BAKARI SELLERS, CNN POLITICAL COMMENTATOR: I mean, it means so much. You see her, her husband. You see Tony and Maya. You see her nieces, Mina, and Mina's children. You saw Doug run over and hug Reggie Hudlin, well known for being the director of "House Party," he produced "Django." His wife is Kamala's best friend.

It's a small family affair. But for her, I think, in particular, her mother is smiling down today. She and Maya will share a very special moment today for little Black girls around the world.

Today means so much, just to watch her walk in with the swag, to watch her walk in with the dignity, to watch her walk in -- and I'm not a big fan of the shouted question that reporters ask all the time.

But to hear them say Madam Vice President, it just means so much. Today, she stands on the shoulders of Fannie Lou Hamer, Ella Baker, on the shoulders of Shirley Chisholm, Hillary Clinton.

And she has shattered so many glass ceilings that, today, even if you didn't support her or vote for her, this is history that we're watching. Let's scratch that. This is her story that we're watching.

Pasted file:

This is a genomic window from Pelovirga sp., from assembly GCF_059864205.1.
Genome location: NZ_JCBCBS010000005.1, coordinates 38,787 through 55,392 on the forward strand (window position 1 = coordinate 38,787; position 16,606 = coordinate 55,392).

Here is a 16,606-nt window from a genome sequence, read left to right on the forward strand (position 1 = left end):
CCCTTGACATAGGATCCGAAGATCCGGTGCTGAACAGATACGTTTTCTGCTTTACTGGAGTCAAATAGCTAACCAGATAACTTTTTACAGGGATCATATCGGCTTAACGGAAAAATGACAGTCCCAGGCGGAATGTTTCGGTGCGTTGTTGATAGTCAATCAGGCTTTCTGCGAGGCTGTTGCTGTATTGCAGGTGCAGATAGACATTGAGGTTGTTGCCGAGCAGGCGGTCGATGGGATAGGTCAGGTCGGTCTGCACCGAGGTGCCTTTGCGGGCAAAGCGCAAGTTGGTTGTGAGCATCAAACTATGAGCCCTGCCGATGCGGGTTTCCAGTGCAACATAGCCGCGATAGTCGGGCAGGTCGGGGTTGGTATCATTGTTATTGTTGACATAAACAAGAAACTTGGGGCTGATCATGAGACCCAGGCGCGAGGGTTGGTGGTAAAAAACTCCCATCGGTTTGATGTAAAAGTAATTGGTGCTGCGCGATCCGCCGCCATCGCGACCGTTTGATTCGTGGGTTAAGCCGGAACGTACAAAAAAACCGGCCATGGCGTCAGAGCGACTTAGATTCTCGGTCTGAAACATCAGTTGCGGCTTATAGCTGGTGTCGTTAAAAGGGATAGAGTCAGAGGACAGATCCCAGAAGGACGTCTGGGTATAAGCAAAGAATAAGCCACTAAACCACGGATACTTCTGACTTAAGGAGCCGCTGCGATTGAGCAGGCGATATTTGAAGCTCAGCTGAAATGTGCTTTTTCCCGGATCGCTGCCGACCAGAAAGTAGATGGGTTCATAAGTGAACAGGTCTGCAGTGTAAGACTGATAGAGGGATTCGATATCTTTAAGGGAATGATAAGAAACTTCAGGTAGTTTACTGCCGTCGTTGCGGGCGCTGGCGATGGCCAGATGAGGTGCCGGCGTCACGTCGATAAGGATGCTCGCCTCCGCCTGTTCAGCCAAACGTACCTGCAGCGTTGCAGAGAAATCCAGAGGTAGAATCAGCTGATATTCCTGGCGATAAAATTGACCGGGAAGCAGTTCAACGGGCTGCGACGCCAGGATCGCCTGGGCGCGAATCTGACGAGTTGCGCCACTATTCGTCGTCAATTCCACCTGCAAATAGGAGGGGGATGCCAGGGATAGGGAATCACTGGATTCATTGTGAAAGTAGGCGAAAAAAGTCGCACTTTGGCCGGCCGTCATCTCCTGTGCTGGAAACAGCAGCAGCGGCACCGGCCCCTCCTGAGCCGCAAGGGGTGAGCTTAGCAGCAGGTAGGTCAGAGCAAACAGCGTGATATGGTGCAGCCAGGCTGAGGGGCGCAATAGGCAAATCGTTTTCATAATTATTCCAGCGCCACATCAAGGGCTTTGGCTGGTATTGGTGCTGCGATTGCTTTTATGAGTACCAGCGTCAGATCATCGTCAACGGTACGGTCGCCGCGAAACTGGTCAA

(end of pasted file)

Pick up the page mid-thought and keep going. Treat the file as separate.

And she's doing it with so much grace. Today is just an awesome day. And I hope -- and I know my wife is sitting at home, watching with our two girls, bawling at the history that's being made with Kamala Debbie Harris.




BURNETT: The vice president now at work there in the office building. As we have said, these very important moments happening, the symbolism happening and they're going to work. A slew of executive orders. She, herself, the vice president, as I said, will be swearing in three new Democratic senators, including the two Democratic senators from Georgia. All of that, coming up here over the next hour.

Bakari, one thing you said there -- you spoke about the significance of this. You were talking about for your wife, for your children, for little Black girls and for people, for everyone of any party.

And you know one thing I wanted to say to you?